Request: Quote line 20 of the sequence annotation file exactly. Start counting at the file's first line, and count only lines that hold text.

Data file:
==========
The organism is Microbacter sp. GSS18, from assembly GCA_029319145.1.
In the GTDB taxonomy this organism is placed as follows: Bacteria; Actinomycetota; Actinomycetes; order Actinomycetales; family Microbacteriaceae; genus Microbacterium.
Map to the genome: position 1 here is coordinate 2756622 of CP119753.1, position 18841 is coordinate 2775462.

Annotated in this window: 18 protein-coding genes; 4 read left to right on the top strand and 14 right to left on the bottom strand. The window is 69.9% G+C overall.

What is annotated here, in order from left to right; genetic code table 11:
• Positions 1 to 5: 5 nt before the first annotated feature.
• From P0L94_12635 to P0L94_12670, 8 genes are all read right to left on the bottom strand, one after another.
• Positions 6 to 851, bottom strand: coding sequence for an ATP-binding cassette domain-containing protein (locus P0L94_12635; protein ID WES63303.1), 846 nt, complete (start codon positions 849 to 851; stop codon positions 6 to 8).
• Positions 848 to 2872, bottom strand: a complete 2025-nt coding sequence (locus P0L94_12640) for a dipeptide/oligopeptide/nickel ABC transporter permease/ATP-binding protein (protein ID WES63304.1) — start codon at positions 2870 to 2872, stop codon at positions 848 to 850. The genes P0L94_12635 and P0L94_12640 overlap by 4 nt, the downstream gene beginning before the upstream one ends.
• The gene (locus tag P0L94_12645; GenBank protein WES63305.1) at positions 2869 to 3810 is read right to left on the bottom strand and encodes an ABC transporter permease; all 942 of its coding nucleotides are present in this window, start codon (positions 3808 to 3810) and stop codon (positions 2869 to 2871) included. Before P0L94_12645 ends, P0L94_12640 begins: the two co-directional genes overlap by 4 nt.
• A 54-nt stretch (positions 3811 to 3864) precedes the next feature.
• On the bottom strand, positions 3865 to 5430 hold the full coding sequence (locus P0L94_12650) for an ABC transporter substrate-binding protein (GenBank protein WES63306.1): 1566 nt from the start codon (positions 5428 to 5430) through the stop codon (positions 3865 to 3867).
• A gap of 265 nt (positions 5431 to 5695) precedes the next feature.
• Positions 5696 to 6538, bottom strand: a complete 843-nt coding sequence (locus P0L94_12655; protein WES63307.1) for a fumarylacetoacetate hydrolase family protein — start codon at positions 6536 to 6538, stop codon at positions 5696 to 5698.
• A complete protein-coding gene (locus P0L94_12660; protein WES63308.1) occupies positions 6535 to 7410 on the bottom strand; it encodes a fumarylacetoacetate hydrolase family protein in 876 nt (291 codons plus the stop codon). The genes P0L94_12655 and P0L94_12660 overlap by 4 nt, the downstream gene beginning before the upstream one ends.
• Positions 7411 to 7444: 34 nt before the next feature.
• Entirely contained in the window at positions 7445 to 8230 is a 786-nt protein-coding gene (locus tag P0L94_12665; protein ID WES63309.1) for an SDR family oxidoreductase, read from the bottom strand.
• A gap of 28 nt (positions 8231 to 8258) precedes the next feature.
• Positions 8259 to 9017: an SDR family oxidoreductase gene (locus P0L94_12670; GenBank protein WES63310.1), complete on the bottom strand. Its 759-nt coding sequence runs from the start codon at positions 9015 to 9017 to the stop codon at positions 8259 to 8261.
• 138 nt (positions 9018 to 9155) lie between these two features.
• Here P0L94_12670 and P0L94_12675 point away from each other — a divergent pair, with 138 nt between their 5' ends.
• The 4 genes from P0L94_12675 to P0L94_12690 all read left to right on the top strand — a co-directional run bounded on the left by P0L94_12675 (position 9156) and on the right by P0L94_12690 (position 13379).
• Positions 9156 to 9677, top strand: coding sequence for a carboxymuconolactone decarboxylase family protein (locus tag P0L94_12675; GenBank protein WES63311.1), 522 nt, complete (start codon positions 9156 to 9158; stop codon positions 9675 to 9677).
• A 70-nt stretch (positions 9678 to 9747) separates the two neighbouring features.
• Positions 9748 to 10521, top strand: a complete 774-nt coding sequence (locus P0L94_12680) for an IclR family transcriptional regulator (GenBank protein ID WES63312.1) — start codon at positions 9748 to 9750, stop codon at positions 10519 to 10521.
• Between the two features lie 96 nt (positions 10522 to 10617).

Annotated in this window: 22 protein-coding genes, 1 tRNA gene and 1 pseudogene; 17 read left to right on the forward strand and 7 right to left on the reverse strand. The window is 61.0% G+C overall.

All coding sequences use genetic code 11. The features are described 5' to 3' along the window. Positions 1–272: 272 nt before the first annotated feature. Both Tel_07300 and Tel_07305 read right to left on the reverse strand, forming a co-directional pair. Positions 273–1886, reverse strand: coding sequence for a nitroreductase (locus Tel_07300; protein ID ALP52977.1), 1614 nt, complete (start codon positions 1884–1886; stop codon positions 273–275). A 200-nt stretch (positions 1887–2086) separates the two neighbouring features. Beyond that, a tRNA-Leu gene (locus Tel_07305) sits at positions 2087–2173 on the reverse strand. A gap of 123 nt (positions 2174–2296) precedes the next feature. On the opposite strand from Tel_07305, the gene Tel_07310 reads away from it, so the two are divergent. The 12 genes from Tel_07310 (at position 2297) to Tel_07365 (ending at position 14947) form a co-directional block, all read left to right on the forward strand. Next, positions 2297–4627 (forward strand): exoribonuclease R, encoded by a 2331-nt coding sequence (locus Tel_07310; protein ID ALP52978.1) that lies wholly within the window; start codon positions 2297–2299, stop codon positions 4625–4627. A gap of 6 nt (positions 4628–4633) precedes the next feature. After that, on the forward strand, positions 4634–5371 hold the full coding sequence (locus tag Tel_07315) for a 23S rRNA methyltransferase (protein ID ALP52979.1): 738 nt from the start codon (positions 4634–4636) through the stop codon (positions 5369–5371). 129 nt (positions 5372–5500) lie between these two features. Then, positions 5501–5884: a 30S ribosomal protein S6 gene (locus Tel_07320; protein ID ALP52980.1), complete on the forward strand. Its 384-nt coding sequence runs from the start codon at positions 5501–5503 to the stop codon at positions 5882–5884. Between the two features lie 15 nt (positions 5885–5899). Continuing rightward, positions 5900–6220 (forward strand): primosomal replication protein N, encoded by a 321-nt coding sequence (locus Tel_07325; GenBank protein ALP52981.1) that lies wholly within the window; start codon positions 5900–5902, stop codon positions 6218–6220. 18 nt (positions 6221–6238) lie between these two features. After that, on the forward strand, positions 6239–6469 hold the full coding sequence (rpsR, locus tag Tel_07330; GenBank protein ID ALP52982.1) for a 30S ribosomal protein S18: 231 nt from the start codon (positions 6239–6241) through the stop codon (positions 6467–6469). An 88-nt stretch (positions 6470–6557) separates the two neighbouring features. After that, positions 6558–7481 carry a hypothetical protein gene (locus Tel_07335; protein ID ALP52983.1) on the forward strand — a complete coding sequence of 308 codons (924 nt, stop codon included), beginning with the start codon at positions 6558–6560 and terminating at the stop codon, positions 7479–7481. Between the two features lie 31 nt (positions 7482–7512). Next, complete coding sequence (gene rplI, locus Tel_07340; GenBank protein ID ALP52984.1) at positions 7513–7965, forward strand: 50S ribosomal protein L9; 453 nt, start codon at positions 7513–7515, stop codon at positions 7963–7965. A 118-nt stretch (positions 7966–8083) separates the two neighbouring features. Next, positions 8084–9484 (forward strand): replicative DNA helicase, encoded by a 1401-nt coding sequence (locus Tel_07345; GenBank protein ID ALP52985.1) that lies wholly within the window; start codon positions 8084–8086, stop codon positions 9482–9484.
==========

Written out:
• 138 nt (positions 9018 to 9155) lie between these two features.